In the follow-up to The Amazing Colossal Man, Colonel Manning has survived despite being hit with a couple of bazooka shells and falling over a dam into the waters below. He should not have survived, nobody could realistically, yet perhaps by being 60 feet tall, he did and he is appropriately mad. Literally.
Directed by Bert I. Gordon, the man responsible for the first film, he transforms the story of Manning from one of a simple man with just an atypical problem to a full on monster movie. Circumstances may have driven Manning mad, but coupled with the loss of half his face, due to the fall most likely, and leaving the skull exposed did not help matters either. He yells and rages throughout the film and only seems to have the thought or instinct to take care of his most basic needs such as eating.
His sister Joyce played by Sally Fraser always thought Manning had survived even through evidence to the contrary. But when she hears about food trucks going missing in Mexico, and with a little investigating she finds it to be true. Joyce is a persistent woman and she knows that Manning, the real Manning, is somewhere deep inside the madness. Fraser does a good job as the lead in the film, but there was nothing extraordinary about her performance to make it all that memorable. When you look back on the movie, all you will think of is colossal man, which perhaps is as it should be.
Glenn Lanagan was replaced in this movie by Dean Parkin and really, it did not matter as he maybe said three words throughout the whole picture. Also, physical appearance was not nearly as important as half of his face was missing. So anybody that bore a passing resemblance would have done in a pinch. The special effects to create the colossal man this time were much the same as the last and looked to have no improvements over the first film. The practical effects, the makeup used to create the skull-like visage on the right side of his face looked incredible. Gordon and his crew did excellent work creating a truly frightening and pathetic creature.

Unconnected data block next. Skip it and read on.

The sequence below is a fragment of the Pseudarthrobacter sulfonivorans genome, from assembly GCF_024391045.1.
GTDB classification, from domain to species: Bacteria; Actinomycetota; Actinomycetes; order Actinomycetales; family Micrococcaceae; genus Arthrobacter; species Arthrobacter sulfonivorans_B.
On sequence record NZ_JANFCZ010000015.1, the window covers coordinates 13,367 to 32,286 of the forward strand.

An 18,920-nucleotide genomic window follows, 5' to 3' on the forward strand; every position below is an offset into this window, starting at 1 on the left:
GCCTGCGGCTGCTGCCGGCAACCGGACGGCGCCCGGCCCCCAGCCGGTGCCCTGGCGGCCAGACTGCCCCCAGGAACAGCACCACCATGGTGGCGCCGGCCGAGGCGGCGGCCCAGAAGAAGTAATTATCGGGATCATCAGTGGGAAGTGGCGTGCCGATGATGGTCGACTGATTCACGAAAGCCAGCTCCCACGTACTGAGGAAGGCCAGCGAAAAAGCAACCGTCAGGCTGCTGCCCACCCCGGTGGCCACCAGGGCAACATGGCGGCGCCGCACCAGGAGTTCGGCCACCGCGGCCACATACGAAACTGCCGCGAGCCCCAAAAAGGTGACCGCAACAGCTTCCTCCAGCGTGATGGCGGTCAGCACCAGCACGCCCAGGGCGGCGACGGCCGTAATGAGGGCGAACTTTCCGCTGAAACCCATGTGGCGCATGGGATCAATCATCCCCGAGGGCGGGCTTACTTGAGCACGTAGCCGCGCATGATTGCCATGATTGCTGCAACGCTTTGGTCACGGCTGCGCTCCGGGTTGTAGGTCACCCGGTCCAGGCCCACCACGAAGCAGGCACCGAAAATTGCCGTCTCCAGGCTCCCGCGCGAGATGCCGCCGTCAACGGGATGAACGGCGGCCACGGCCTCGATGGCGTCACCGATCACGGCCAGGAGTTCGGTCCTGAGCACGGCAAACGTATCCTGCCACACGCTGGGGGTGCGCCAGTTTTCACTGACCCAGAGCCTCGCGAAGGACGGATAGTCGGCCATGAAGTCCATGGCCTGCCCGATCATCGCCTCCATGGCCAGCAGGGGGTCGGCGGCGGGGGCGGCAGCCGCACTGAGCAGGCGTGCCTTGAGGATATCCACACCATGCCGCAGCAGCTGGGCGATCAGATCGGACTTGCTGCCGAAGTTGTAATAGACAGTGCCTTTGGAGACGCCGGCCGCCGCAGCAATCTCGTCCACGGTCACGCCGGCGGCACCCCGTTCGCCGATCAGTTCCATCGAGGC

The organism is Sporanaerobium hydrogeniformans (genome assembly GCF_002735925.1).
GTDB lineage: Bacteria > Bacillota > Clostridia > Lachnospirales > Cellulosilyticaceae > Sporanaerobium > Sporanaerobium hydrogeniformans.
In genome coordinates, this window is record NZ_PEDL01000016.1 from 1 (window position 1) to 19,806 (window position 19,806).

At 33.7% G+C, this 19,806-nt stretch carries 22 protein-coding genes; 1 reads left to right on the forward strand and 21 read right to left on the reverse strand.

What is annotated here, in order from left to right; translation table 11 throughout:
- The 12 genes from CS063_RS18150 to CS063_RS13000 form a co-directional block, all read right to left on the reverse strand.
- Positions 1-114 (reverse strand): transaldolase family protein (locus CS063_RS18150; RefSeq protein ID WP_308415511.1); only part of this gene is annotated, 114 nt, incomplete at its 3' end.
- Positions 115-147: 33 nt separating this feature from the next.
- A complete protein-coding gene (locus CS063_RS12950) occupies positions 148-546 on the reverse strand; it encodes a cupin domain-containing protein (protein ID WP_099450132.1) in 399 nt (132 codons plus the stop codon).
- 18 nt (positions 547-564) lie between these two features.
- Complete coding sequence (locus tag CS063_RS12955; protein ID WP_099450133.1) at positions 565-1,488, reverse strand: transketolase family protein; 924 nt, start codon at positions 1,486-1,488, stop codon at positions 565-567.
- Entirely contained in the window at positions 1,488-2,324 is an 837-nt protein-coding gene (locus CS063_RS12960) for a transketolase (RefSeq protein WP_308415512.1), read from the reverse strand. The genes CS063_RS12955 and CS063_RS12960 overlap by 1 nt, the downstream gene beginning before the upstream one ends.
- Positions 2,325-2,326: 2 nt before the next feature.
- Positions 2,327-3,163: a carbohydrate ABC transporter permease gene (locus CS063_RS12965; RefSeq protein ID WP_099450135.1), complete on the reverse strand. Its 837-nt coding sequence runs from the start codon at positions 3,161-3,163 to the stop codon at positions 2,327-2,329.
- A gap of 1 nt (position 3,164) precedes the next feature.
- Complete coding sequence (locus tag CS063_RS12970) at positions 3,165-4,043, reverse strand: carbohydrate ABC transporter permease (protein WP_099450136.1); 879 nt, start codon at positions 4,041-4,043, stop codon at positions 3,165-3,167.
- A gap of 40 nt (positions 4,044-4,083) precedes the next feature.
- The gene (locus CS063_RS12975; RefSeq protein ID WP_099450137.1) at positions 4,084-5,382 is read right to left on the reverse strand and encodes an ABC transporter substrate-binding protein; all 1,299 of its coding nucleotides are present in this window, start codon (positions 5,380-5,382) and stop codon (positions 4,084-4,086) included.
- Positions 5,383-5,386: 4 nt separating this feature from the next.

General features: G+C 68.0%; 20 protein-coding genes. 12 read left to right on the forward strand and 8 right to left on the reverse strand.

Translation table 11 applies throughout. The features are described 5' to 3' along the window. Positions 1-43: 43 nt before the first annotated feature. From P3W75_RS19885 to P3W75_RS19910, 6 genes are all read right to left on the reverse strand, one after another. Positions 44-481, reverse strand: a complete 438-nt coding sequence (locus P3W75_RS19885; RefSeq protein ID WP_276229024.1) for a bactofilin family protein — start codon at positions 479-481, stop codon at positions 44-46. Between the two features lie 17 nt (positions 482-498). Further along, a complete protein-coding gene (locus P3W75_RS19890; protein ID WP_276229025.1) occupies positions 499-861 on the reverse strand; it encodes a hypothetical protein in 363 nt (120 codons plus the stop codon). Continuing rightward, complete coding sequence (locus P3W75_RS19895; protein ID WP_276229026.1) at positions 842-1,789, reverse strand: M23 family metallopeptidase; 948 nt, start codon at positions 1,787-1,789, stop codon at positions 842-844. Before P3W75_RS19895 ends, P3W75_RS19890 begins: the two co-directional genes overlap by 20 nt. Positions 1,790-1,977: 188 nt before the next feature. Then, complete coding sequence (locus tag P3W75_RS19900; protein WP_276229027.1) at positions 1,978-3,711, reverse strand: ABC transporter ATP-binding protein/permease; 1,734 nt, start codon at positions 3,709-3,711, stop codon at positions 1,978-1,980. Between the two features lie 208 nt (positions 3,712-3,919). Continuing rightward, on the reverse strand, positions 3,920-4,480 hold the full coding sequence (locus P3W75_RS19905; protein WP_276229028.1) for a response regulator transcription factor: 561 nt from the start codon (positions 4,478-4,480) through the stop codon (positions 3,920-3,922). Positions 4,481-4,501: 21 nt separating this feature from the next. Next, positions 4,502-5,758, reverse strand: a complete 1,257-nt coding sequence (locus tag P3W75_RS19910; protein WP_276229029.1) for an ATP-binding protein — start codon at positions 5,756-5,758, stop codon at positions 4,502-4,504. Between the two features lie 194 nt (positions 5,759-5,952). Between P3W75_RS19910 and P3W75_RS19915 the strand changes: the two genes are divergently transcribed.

One of the highlights of the film was the end sequence. The film, having been shot in black and white, turned to colour as Manning sacrificed himself. An interesting sequence as you did not often see that in films of the time. And while it was one of the best bits in the movie, it was also one of the worst because as the colossal man was being electrocuted, he merely faded away. Perhaps if there was that much voltage and it happened to a regular person, it is possible there would be no body left to find as it burned up. Manning was 60 feet tall. There would have been a body. Also, it would have been a perfect segue way into getting a third movie. Sadly that would never come to pass.
Written by Gordon and George Worthing Yates, it was not as novel or as strong as the first film, but it had more action and perhaps just a little more humanity as you felt sorry for the man having gone through everything that he did. Not being your average giant monster movie, it had to do things a little different, though it was more akin to King Kong than any other film of its kind, as the women in Manning’s life loved him and wanted to save him much the same as the giant ape. Truly, B-movie greatness.